Now, Yang announces his latest graphic novel project, Boxers & Saints, exclusively at Wired.com. Due out this September from First Second Books, the slipcased edition will contain two volumes that explore the stories of two peasants during the Boxer Rebellion in China who struggle with issues of identity during a time in Chinese history when many were asked to choose between their country and their faith. While Boxers tells the story of a peasant who joins the Rebellion, Saints follows the spiritual journey of a Chinese woman who converts to Catholicism.

I just appreciate what an amazing story-teller/artist he is. And reading more about how he started, inspires me to get my ass off the couch…or something to that effect 🙂

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Cursed Pirate Girl by Jeremy Bastian Is Frackin’ Awesome

Cursed Pirate Girl cover by Jeremy Bastian

My latest read and most amazing discovery? Cursed Pirate Girl by Jeremy Bastian.

This epic graphic novel has been around for the past several years — how could I not have known about it before?!?! It wasn’t until the other weekend when I was noodling around the comic book shop that I learned about Cursed Pirate Girl. It was one of the featured books on display.

I picked it up because it looked amazing. A badass girl with an eye patch on the cover? Fierce. And then, I opened the book…

Holy shit.

The illustrations are frackin’ phenomenal.

It’s so very rare to see good black and white artwork in graphic novels. Usually, the balance is so far off where there’s too much black or too much white that it hurts the eyes. But here, I couldn’t get enough of Bastian’s work. His inking and line work technique are exceptional — creating tones of gray even in the night scenes where black is the primary color.

My eyes were overwhelmed in a good way. I wanted to see every single detail — I still do (I’m going to re-read the book but re-read the artwork this time).

crazy,  magical illustrations & textured, frayed paper

Flipping through the pages, you feel as though you’re being transported to another world — think The NeverEnding Story / Alice in Wonderland as drawn by Sir John Tenniel / Peter Pan. The story itself is so well told. A parrot in a fish? Yeah, I believe that. Why wouldn’t I? Of course! Brilliant.

And what I appreciated most? That the Cursed Pirate Girl is so fearless. She can kick your ass if she wanted to. She found out she was missing her eye (I won’t reveal how) and what does she do? She just finds something to cover it. No biggie.

If I had a daughter, this would be tops for bedtime story/required reading.

I am so blown away.

Thank you, Jeremy Bastian for the inspiration and magic!

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End O’ December Reading List

Can you believe that I still haven’t gotten to these treasures yet? Oiy, what am I doing?!

Anyhow, there are only 5 or so days left in the year…1 or 2 if you believe the Mayan end-of-the-world prediction. So with what little time that’s left either way, I’m hoping that I can power through these:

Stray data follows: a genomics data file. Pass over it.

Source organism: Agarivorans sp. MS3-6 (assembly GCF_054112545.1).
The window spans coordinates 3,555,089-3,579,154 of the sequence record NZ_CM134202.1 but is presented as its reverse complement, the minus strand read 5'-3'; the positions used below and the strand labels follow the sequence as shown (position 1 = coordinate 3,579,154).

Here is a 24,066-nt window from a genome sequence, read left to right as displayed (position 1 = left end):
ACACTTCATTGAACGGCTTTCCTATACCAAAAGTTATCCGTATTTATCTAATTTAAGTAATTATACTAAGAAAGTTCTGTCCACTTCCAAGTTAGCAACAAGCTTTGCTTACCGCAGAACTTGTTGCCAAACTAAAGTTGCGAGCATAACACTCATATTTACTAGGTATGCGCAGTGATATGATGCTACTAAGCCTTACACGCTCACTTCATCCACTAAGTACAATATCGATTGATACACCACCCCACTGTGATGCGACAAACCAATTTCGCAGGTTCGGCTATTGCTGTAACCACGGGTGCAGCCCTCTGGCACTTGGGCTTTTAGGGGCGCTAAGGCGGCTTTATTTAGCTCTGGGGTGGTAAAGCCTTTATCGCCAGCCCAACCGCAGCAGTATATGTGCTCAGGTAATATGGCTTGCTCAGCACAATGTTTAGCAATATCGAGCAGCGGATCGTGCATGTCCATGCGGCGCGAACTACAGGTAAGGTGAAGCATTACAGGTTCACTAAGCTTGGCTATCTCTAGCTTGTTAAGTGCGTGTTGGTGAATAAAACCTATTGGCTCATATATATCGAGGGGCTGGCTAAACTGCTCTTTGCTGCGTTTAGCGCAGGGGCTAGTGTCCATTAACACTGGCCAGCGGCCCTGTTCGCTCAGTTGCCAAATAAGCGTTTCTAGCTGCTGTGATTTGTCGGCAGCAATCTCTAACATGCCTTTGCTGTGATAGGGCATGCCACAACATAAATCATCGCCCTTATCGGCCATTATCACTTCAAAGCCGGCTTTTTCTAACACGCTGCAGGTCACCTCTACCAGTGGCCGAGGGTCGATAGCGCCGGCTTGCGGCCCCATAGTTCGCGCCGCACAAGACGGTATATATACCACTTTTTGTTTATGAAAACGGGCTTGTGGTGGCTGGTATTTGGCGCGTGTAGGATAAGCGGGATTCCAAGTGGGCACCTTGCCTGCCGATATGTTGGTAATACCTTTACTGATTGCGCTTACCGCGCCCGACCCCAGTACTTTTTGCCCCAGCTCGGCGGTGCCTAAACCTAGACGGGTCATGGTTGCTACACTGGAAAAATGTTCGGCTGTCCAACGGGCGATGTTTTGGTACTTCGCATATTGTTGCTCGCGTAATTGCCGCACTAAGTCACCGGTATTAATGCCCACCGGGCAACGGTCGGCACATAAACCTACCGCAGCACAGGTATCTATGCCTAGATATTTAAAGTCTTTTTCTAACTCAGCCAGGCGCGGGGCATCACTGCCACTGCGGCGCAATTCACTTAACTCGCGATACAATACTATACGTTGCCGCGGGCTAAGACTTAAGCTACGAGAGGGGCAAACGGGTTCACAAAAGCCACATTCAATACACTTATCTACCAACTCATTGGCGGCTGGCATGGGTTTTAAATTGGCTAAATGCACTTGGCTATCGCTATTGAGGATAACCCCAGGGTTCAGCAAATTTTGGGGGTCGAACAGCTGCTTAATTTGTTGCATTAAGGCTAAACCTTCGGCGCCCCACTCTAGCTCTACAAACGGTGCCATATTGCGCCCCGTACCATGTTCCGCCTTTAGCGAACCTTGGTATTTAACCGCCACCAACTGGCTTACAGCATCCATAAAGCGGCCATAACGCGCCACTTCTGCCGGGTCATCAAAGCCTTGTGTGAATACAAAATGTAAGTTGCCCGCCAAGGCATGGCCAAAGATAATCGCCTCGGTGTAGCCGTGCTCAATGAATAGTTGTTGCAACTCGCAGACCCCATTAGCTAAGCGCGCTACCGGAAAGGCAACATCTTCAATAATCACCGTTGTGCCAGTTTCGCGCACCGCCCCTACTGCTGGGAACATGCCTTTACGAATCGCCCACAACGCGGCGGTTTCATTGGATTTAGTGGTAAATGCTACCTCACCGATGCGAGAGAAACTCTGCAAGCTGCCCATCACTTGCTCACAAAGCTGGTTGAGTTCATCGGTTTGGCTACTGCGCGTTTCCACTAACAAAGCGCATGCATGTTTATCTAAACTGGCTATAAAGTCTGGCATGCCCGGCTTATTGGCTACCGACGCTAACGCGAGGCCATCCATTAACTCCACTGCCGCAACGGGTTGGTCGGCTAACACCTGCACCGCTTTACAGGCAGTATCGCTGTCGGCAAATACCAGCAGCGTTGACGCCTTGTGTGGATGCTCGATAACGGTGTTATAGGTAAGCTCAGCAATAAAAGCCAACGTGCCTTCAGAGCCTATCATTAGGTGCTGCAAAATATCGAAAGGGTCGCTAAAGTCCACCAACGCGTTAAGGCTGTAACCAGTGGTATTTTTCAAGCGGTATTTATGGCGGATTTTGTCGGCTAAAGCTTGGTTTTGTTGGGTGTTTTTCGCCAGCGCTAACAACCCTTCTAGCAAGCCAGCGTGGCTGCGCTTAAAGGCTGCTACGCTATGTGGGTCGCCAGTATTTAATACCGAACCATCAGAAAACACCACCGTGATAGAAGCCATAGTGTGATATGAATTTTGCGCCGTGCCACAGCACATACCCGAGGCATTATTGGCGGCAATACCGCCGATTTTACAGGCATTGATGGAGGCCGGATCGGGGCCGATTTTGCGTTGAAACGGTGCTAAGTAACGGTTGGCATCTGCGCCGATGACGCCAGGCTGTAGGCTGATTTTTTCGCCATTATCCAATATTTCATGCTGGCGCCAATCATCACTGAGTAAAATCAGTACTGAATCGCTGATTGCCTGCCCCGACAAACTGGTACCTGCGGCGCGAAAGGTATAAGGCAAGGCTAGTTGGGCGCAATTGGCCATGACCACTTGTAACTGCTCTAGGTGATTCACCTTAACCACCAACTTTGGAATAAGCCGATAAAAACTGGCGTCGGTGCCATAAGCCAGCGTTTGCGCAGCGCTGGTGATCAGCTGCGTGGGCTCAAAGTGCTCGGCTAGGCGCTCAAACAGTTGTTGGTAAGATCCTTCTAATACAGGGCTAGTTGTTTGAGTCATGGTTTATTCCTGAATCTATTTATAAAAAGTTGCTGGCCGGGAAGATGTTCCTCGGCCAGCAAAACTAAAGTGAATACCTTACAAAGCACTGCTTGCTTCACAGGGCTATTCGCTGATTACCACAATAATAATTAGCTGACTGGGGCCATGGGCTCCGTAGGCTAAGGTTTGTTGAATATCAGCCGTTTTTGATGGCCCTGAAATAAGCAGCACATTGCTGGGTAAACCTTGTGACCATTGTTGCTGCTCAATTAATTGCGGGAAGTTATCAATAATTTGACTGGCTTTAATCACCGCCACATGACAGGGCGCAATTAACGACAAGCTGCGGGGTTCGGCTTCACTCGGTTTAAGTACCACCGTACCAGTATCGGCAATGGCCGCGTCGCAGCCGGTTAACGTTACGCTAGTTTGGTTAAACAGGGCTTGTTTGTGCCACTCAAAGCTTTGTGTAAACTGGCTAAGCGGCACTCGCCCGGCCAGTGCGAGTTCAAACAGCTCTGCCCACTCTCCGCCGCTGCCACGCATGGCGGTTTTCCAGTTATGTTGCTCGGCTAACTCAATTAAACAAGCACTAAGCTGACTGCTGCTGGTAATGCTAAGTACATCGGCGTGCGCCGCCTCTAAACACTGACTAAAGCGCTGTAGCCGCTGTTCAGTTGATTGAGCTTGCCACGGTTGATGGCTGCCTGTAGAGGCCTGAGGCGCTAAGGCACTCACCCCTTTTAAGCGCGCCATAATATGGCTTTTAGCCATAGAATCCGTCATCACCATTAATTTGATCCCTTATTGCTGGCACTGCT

What’s the rush? The fact that there are a couple Derek Kirk Kim books I want to get at 🙂

So, here’s to getting lost and inspired, especially with the nutshit craziness of the holidays — I mean, I <3 Christmas, but I also hate it at the same time. I mean, Christmas would be perfect if it were exactly like Thanksgiving, but still with the mistletoe, tree, Christmas movie specials, and music…oh, and snow.

*sigh*

If only I ruled the world.

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Lucky Peach Magazine, Issue 5: Chinatown

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It was a fun-filled weekend and I acquired a LOT of new material to work with. You hang out with a bunch of guys and you’re bound to get “inspired.” With that being said, the usual comic slated for today will be arriving tomorrow instead.
BUT, I do have an amazing find to share with you all — Lucky Peach magazine!
I tell you that it was fate that brought this magazine to me. Thanks to the Yume Wo Katare ramen line, Mr. Lee and I were given the chance to noodle around Porter Square Books, an indie bookshop I’d never visited before (what?!). I spotted the Chinatown cover and started leafing through the sucker. So, basically…

Lucky Peach is a quarterly journal of food and writing. Each issue focuses on a single theme, and explores that theme through essays, art, photography, and recipes.

This particular issue was all about Chinese food.
It’s got some seriously awesome articles and isn’t your typical food periodical — it’s fun and isn’t overly focused on recipes, entertaining, gadget reviews and/or how-to do something food-related. It’s more about the places, back-stories, and people behind the food. Those are the parts that interest me the most. Plus, I already know that I’m a shiyat cook — I generally just roast vegetables, make scrambled eggs, and re-heat things. That is my repertoire.
My favorite articles so far from the issue?
  • photo compilation of how chow mein looks around the world. Like, Mozambique serves chow mein? Really? Really. I love stuff like this. When Mr. Lee and I were in the Bahamas a few years back, we wanted to see what Bahamian Chinese fast food was like. FYI it sucked.
  • behind-the-scenes look into the Asian produce world — from the farmers to how it gets into the supermarkets and then sold.
  • a rant on walnut prawns — which, by the way, I <3 eating as filthy and as disgusting it may be prepared.
I can’t wait to read about other food in upcoming issues. At $12 a pop, it is a bit steep, but considering that I don’t subscribe to anything else, I’ll afford meself this small luxury.
Check it out if you can — it’s published by McSweeney’s, a publishing company based in San Francisco, CA.
PS. Does anyone else hate themselves after eating at Yume Wo Katare? I like my pork fat but jeezus kriste.